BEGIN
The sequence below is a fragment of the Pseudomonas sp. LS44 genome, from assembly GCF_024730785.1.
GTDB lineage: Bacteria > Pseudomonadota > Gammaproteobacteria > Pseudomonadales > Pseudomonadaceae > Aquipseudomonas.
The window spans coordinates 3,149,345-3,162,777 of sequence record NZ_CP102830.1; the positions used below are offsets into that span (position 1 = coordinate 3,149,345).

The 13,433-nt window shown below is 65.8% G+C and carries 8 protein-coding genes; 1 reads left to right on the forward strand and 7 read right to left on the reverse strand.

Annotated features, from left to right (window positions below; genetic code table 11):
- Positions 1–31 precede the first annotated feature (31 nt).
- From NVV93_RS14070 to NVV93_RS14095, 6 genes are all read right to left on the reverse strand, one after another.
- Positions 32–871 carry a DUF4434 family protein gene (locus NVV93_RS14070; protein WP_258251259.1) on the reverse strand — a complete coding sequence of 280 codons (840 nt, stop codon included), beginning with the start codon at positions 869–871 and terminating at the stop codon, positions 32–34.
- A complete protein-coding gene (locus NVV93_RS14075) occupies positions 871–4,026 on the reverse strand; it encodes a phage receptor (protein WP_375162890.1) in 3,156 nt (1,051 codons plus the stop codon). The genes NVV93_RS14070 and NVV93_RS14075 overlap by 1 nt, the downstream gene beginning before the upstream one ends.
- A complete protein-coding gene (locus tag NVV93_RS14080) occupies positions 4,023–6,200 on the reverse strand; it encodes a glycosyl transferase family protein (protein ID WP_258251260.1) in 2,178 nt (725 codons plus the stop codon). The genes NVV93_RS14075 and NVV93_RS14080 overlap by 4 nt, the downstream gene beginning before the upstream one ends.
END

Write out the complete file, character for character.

The sequence below is a fragment of the Pseudomonas sp. LS44 genome, from assembly GCF_024730785.1.
GTDB lineage: Bacteria > Pseudomonadota > Gammaproteobacteria > Pseudomonadales > Pseudomonadaceae > Aquipseudomonas.
The window spans coordinates 3,149,345-3,162,777 of sequence record NZ_CP102830.1; the positions used below are offsets into that span (position 1 = coordinate 3,149,345).

The 13,433-nt window shown below is 65.8% G+C and carries 8 protein-coding genes; 1 reads left to right on the forward strand and 7 read right to left on the reverse strand.

Annotated features, from left to right (window positions below; genetic code table 11):
- Positions 1–31 precede the first annotated feature (31 nt).
- From NVV93_RS14070 to NVV93_RS14095, 6 genes are all read right to left on the reverse strand, one after another.
- Positions 32–871 carry a DUF4434 family protein gene (locus NVV93_RS14070; protein WP_258251259.1) on the reverse strand — a complete coding sequence of 280 codons (840 nt, stop codon included), beginning with the start codon at positions 869–871 and terminating at the stop codon, positions 32–34.
- A complete protein-coding gene (locus NVV93_RS14075) occupies positions 871–4,026 on the reverse strand; it encodes a phage receptor (protein WP_375162890.1) in 3,156 nt (1,051 codons plus the stop codon). The genes NVV93_RS14070 and NVV93_RS14075 overlap by 1 nt, the downstream gene beginning before the upstream one ends.
- A complete protein-coding gene (locus tag NVV93_RS14080) occupies positions 4,023–6,200 on the reverse strand; it encodes a glycosyl transferase family protein (protein ID WP_258251260.1) in 2,178 nt (725 codons plus the stop codon). The genes NVV93_RS14075 and NVV93_RS14080 overlap by 4 nt, the downstream gene beginning before the upstream one ends.